Like MENSA, Only Thicker

The American Form of Government

Smart Car

Smart Car


Not So Smart Car

Not So Smart Car

Ok,  maybe its dumb trucks, but still….



Spokane County is updating its Solid Waste Plan.

Questions for dENSA Rate Payers:

Are you content with the number of transfer stations available  under this plan, or would additional transfer stations be beneficial to county residents?

Are you content with the number of recycling and alternate disposal options available under this plan?

Should a condition of the plan require any assets accumulated due to ratepayer funding be shared equally among the  respective jurisdictions paying for such assets?

Should the County Commissioners retain the power to bind county ratepayers to a flow control ordinance or should this decision be surrendered to another jurisdiction?

Should the County insist on independent accounting authority over any organizations funded by county solid waste ratepayers?

Does the plan ensure easy determination of what weights and volumes of individual materials are being recycled and at what cost to the ratepayers?

Should a county solid waste plan require a provision to ensure 100 years of disposal capacity for county residents and businesses?  This capacity could be held in reserve, in case of natural disasters, disruption of transportation systems, or extended emergencies such as war. Such resources could be classified as a regional security asset. Private sector interests will recognize the long-term stabilizing affect on disposal costs such a regional asset would have.  Such capacity could be dispersed throughout the region and also function in support of advancing recycling and improved environmental methodologies.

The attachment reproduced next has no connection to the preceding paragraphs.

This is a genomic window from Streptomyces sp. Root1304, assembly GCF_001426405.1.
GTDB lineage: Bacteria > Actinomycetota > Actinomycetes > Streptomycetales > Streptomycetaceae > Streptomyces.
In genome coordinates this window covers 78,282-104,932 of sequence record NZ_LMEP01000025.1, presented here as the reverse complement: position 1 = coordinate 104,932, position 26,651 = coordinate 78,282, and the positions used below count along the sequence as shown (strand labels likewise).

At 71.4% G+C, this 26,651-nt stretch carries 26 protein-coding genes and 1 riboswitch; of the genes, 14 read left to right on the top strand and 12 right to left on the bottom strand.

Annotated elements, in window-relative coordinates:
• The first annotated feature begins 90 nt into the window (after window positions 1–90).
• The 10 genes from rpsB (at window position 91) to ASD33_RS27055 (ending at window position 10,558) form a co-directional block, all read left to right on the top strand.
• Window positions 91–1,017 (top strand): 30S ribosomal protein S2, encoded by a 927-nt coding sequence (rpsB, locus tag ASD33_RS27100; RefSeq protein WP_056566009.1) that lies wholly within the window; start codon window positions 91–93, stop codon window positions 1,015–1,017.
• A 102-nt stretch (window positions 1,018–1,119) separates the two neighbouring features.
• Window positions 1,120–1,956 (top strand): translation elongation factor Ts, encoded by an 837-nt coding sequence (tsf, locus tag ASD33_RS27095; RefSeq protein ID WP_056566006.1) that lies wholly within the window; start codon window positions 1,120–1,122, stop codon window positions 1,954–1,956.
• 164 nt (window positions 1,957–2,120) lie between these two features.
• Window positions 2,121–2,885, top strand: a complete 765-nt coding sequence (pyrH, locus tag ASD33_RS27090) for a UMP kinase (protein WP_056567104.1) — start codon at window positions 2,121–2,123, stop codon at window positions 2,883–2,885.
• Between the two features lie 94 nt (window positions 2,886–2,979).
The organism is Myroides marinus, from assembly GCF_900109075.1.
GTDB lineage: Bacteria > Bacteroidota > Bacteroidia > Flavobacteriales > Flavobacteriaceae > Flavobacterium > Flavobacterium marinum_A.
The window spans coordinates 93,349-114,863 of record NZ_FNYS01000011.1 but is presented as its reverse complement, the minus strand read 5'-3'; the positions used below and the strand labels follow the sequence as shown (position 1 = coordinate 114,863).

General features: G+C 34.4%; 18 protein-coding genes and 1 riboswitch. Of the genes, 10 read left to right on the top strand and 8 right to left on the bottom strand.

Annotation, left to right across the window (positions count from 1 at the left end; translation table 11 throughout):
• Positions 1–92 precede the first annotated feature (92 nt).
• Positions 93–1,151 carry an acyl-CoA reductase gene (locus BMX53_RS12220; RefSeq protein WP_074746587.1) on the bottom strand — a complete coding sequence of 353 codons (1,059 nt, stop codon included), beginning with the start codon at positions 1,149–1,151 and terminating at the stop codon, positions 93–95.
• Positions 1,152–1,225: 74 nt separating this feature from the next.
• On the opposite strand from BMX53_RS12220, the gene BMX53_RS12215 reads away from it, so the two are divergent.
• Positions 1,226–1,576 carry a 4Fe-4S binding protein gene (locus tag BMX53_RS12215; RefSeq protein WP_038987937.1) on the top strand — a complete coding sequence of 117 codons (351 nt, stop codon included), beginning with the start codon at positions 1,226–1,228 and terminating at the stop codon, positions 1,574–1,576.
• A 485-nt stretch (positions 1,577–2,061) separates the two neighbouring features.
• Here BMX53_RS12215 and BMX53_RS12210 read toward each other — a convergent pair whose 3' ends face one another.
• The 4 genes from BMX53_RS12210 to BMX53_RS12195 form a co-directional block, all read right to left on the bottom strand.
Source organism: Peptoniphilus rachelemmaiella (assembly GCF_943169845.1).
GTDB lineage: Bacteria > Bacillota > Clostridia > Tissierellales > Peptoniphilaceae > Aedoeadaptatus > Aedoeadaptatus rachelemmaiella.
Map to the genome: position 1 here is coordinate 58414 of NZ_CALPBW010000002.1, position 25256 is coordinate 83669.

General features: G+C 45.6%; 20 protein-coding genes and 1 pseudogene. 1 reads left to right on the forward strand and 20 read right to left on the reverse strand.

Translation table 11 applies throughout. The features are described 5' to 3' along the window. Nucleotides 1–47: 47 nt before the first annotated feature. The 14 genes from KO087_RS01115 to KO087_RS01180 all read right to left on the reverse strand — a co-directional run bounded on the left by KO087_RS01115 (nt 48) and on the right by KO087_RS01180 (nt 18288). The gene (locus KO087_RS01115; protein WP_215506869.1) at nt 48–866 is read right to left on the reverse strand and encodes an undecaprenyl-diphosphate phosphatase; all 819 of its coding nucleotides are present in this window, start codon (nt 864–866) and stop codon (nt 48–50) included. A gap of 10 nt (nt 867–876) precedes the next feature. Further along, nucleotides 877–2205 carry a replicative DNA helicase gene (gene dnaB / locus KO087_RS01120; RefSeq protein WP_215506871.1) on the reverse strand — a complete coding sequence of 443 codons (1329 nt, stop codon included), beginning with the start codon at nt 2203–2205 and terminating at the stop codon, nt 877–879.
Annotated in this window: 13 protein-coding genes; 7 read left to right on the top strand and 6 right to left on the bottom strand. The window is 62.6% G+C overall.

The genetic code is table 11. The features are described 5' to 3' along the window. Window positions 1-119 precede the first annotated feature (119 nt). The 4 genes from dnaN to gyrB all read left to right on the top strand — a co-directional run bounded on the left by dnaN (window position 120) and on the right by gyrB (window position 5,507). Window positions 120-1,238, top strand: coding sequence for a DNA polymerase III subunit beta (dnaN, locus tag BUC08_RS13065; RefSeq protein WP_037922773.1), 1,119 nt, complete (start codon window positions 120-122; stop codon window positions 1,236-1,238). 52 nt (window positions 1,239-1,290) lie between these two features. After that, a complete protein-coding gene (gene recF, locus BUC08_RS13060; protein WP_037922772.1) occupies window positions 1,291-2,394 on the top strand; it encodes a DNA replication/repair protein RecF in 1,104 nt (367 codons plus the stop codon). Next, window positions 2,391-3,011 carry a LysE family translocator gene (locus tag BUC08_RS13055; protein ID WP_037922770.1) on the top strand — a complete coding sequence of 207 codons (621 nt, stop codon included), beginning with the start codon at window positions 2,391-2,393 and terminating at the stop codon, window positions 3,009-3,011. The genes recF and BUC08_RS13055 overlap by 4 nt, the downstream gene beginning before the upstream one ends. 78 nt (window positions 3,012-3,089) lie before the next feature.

Does this proposed solid waste plan give you confidence that county rate payers are getting the best value possible in simple economic terms and any premium paid for environment improvements can be easily determined and independently verified?

Should a county plan contain cost and performance goals?  It is widely believed the private sector cost to provide current levels of service are well below half of projected system cost.

Perhaps a dENSA plan would call for a $75 disposal rate in 2011  and a $50 rate in ten years.

I live in the City of Spokane, and it looks like the cost of our plan will be up, up, up, but at least the county helps pay for it.

Oh yeah, we both have the same plan –  Sehr dENSA!


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